“Regressive evolution,” or the reduction of traits over time, is the result of either natural selection or genetic drift, according to a study on cavefish by researchers at New York University’s Department of Biology, the University of California at Berkeley’s Department of Integrative Biology, and the Harvard Medical School. Previously, scientists could not determine which forces contributed to regressive evolution in cave-adapted species, and many doubt the role of natural selection in this process.
Does orange juice taste sweeter if it's a brighter orange? A new study in the March issue of the Journal of Consumer Research finds that the color of a drink can influence how we think it tastes. In fact, the researchers found that color was more of an influence on how taste was perceived than quality or price information.
When man made his way out of Africa some 60,000 years ago to populate the world, he was not alone: He was accompanied by the bacterium Helicobacter pylori, which causes gastritis in many people today. Together, man and the bacterium spread throughout the entire world. This is the conclusion reached by an international team of scientists led by Mark Achtman from the Max Planck Institute for Infection Biology in Berlin, Germany.
Whether they're fighting postoperative soreness or relieving chronic discomfort from conditions such as cancer, morphine and other opioids are powerful weapons against pain. Now, in research published online in Nature Neuroscience, Brown University scientists give one reason why these painkillers work so well.
In a study spanning the United States, Europe, the Middle East and Asia, researchers writing in the Feb. 15 New England Journal of Medicine say a nasal spray flu vaccine reduced the influenza "attack rate" in children by 55 percent when compared with a group of children who received the traditional flu shot in the arm or thigh.
Doctors who fear their own death say they are more prepared than other doctors to hasten death in sick newborns for whom further medical treatment is considered futile, reveals research published ahead of print in the Fetal & Neonatal Edition of Archives of Disease in Childhood.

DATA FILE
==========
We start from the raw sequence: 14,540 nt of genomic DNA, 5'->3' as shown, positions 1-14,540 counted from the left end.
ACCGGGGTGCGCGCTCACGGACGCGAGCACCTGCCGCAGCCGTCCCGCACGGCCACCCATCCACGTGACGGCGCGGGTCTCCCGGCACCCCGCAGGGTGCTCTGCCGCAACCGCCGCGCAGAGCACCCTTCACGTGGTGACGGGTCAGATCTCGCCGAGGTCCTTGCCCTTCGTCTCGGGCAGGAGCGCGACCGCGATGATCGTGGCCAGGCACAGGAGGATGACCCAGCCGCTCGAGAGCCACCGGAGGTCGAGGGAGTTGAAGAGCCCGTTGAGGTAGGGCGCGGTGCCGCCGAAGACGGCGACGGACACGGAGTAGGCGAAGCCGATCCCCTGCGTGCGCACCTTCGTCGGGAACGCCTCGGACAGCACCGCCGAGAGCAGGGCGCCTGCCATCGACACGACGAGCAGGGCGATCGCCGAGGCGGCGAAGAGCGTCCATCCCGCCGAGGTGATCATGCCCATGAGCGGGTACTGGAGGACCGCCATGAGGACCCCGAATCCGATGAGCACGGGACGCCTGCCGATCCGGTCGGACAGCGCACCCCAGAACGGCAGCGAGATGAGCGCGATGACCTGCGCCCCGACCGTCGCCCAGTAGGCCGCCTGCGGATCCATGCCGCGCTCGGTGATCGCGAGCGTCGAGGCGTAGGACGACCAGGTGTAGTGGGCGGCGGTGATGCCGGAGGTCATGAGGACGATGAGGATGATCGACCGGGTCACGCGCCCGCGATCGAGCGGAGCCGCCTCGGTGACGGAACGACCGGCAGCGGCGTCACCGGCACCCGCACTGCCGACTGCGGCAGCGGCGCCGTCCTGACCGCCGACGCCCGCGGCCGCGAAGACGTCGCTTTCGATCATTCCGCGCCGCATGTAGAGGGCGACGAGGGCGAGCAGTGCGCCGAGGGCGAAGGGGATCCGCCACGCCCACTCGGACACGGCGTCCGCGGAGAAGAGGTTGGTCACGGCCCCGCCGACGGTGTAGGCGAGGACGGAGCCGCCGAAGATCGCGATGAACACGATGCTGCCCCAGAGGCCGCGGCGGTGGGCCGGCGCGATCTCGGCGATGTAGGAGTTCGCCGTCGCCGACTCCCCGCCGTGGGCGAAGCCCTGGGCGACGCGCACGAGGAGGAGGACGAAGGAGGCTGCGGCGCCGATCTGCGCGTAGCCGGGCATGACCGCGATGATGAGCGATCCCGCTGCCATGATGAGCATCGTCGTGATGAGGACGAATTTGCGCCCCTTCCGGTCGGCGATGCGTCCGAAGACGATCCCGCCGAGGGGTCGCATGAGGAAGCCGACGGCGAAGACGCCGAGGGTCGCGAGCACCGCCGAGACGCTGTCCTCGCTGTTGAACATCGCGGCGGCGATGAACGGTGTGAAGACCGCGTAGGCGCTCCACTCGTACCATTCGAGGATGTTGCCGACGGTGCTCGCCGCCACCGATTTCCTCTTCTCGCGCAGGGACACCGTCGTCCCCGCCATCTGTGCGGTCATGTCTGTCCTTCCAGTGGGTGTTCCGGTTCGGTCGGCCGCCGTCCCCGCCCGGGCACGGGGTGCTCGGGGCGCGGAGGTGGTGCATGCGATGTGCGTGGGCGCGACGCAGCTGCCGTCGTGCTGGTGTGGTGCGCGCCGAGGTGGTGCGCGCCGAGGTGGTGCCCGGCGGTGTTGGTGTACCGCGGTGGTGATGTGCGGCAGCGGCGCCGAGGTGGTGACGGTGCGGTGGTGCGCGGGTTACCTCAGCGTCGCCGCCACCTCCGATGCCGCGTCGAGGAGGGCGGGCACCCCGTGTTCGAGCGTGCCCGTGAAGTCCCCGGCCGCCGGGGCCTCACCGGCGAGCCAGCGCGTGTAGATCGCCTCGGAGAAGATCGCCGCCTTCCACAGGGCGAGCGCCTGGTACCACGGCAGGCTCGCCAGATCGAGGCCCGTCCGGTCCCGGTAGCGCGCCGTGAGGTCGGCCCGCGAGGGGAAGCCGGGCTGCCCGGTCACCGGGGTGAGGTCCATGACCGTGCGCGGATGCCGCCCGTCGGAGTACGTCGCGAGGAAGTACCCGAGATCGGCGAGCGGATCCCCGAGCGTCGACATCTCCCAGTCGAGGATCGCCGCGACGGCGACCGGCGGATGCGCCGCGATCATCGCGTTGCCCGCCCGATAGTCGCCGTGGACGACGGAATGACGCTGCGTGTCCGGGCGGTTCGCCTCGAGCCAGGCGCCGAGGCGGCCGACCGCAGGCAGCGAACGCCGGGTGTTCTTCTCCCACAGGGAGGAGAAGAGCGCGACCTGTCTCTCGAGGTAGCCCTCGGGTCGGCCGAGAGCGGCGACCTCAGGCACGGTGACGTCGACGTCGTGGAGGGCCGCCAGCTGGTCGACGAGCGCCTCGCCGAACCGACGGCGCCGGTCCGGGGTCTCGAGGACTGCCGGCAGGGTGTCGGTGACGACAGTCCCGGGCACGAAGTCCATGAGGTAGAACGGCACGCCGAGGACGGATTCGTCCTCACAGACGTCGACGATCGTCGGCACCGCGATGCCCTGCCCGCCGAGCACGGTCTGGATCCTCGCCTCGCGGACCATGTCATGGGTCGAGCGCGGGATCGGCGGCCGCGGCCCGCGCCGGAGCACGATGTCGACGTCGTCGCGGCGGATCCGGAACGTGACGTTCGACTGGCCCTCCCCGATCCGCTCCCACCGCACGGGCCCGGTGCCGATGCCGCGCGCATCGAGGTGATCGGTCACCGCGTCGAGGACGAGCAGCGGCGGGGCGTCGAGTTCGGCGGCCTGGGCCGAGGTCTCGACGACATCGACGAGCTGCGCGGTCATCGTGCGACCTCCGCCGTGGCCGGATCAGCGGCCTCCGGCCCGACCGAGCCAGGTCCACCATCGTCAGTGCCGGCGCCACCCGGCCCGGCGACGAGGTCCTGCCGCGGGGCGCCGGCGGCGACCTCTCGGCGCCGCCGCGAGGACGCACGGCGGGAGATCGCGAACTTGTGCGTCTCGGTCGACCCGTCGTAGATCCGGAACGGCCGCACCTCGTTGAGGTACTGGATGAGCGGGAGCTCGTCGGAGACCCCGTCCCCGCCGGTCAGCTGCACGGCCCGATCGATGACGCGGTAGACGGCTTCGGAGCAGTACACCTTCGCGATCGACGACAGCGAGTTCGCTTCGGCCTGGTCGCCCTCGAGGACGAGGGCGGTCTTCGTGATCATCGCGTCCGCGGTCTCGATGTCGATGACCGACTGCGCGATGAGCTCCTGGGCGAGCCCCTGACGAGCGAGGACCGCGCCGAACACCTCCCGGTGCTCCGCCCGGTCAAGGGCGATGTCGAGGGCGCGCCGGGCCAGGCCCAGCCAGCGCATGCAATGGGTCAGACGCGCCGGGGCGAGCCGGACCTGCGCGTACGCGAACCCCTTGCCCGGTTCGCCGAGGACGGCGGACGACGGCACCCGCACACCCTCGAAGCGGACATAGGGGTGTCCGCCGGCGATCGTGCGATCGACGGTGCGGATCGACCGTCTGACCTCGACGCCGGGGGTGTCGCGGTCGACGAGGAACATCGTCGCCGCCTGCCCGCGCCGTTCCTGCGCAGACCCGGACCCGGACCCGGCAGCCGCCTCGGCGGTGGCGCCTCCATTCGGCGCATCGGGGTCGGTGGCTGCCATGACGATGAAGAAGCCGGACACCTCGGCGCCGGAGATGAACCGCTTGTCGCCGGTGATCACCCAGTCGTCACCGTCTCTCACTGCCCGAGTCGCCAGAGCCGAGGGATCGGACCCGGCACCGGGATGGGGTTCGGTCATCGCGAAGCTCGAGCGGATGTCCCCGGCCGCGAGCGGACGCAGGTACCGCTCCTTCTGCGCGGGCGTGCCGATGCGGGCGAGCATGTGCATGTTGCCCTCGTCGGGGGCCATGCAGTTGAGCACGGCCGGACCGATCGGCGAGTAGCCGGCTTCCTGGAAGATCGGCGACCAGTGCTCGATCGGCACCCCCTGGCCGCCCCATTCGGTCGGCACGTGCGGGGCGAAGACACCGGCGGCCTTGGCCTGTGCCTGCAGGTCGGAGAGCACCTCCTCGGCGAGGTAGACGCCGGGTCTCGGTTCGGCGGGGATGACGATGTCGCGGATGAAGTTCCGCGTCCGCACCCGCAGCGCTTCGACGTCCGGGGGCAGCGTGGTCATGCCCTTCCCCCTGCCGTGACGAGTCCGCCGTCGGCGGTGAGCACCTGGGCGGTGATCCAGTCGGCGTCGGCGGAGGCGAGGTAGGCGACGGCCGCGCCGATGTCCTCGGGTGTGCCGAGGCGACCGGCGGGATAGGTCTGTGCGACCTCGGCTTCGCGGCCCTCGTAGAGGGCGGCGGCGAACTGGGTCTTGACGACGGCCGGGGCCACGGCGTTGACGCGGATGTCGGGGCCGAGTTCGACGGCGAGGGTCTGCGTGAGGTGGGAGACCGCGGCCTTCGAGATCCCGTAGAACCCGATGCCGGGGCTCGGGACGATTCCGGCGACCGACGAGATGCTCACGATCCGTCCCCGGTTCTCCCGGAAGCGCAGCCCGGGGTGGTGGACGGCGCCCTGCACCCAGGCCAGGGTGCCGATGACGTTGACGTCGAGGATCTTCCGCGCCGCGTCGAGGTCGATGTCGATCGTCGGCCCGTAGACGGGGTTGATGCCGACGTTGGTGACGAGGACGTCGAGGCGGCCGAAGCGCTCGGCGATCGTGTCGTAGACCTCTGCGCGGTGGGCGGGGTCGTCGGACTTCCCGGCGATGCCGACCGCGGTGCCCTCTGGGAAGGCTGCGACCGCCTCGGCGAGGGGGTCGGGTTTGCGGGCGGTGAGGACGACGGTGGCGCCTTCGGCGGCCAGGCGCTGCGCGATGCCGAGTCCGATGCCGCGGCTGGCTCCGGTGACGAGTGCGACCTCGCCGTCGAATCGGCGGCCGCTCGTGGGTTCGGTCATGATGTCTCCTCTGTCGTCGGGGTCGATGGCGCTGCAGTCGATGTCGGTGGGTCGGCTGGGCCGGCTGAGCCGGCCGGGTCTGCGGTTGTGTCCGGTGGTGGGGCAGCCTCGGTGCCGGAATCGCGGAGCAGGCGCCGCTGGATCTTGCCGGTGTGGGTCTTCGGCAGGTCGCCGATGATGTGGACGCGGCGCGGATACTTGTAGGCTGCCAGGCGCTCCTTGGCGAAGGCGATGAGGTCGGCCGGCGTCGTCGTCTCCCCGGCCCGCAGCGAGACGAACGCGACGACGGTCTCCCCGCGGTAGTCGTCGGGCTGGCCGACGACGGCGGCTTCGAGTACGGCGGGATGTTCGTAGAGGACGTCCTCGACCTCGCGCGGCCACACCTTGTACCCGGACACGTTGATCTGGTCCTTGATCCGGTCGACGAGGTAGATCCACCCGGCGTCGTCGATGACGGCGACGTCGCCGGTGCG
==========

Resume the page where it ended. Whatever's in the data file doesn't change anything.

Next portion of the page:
The findings are based on an anonymous survey of 138 doctors specialising in the care of sick newborns (neonatologists) across Australia and New Zealand.
Just as homes have smoke detectors, cells have an enzyme that responds to a buildup of fatty acids by triggering the production of a key molecule in the biochemical pathway that breaks down these fatty acids, according to investigators at St. Jude Children's Research Hospital. This breakdown of fatty acids, in turn, provides the cell energy while reducing the chance that excess fatty acids will accumulate.
When the next big earthquake hits a region like San Francisco, Natural Sciences and Engineering Research Council (NSERC) grantee Kristy Tiampo wants to ensure that communities will not only be able to evacuate, but also rebuild.
This is why Tiampo, the NSERC and Benfield/ICLR Industrial Research Chair in Earthquake Hazard Assessment, is involved in an international effort to improve earthquake forecasting. She studied earthquake engineering in California as an undergraduate, and is now using her research to build better forecasting maps in Canada and other countries.
While previous biomedical research studies have found that genetics and race increase risk for some diseases, a new look into how researchers study genetic triggers of type 2 diabetes suggests that defining race remains an inexact science, with social and historic facts mixing with biology throughout the research process.
The new study by a UC Irvine anthropologist calls into question not only how race-specific information is being gathered and interpreted by the medical community, but how it is presented to the public through media and pharmaceutical marketing.
The rise of multicellular animals about 540 million years ago was a turning point in the history of life. A group of Finnish scientists suggests a new climate-biosphere interaction mechanism for the underlying processes in a new study, which will be published on February 14, 2007 in PLoS ONE, the international, peer-reviewed, open-access, online publication from the Public Library of Science (PLoS).